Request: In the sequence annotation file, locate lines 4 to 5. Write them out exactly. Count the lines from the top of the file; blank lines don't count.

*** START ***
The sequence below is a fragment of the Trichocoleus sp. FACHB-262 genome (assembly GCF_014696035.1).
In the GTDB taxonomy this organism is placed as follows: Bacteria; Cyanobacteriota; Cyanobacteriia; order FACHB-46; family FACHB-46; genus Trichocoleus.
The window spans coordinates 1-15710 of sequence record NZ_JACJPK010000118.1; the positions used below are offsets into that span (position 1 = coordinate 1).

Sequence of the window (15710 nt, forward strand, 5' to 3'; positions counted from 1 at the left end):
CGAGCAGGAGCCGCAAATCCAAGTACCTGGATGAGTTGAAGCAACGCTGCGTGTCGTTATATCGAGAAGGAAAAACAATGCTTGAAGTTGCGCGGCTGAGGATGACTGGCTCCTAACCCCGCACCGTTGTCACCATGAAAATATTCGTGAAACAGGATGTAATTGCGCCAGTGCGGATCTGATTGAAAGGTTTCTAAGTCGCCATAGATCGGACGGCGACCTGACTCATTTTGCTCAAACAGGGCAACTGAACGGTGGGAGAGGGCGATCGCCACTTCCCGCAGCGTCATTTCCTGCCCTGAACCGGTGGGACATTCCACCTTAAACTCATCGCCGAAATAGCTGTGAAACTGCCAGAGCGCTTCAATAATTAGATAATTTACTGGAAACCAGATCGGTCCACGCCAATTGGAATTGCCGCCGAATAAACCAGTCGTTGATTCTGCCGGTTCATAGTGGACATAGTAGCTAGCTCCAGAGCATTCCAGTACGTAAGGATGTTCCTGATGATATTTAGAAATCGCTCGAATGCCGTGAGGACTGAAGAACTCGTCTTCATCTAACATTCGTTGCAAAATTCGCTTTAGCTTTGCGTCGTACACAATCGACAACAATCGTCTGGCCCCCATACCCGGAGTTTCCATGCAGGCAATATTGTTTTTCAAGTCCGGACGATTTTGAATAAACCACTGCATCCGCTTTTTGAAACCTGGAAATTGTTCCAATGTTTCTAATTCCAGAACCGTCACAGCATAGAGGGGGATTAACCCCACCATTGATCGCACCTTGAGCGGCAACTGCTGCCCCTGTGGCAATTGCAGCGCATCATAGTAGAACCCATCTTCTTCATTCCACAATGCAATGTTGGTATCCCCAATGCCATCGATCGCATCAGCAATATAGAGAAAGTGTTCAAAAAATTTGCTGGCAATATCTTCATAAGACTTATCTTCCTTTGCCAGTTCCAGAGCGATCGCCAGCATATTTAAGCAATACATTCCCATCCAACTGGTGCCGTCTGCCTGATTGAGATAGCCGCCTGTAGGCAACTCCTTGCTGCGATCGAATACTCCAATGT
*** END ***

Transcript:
Sequence of the window (15710 nt, forward strand, 5' to 3'; positions counted from 1 at the left end):
CGAGCAGGAGCCGCAAATCCAAGTACCTGGATGAGTTGAAGCAACGCTGCGTGTCGTTATATCGAGAAGGAAAAACAATGCTTGAAGTTGCGCGGCTGAGGATGACTGGCTCCTAACCCCGCACCGTTGTCACCATGAAAATATTCGTGAAACAGGATGTAATTGCGCCAGTGCGGATCTGATTGAAAGGTTTCTAAGTCGCCATAGATCGGACGGCGACCTGACTCATTTTGCTCAAACAGGGCAACTGAACGGTGGGAGAGGGCGATCGCCACTTCCCGCAGCGTCATTTCCTGCCCTGAACCGGTGGGACATTCCACCTTAAACTCATCGCCGAAATAGCTGTGAAACTGCCAGAGCGCTTCAATAATTAGATAATTTACTGGAAACCAGATCGGTCCACGCCAATTGGAATTGCCGCCGAATAAACCAGTCGTTGATTCTGCCGGTTCATAGTGGACATAGTAGCTAGCTCCAGAGCATTCCAGTACGTAAGGATGTTCCTGATGATATTTAGAAATCGCTCGAATGCCGTGAGGACTGAAGAACTCGTCTTCATCTAACATTCGTTGCAAAATTCGCTTTAGCTTTGCGTCGTACACAATCGACAACAATCGTCTGGCCCCCATACCCGGAGTTTCCATGCAGGCAATATTGTTTTTCAAGTCCGGACGATTTTGAATAAACCACTGCATCCGCTTTTTGAAACCTGGAAATTGTTCCAATGTTTCTAATTCCAGAACCGTCACAGCATAGAGGGGGATTAACCCCACCATTGATCGCACCTTGAGCGGCAACTGCTGCCCCTGTGGCAATTGCAGCGCATCATAGTAGAACCCATCTTCTTCATTCCACAATGCAATGTTGGTATCCCCAATGCCATCGATCGCATCAGCAATATAGAGAAAGTGTTCAAAAAATTTGCTGGCAATATCTTCATAAGACTTATCTTCCTTTGCCAGTTCCAGAGCGATCGCCAGCATATTTAAGCAATACATTCCCATCCAACTGGTGCCGTCTGCCTGATTGAGATAGCCGCCTGTAGGCAACTCCTTGCTGCGATCGAATACTCCAATGT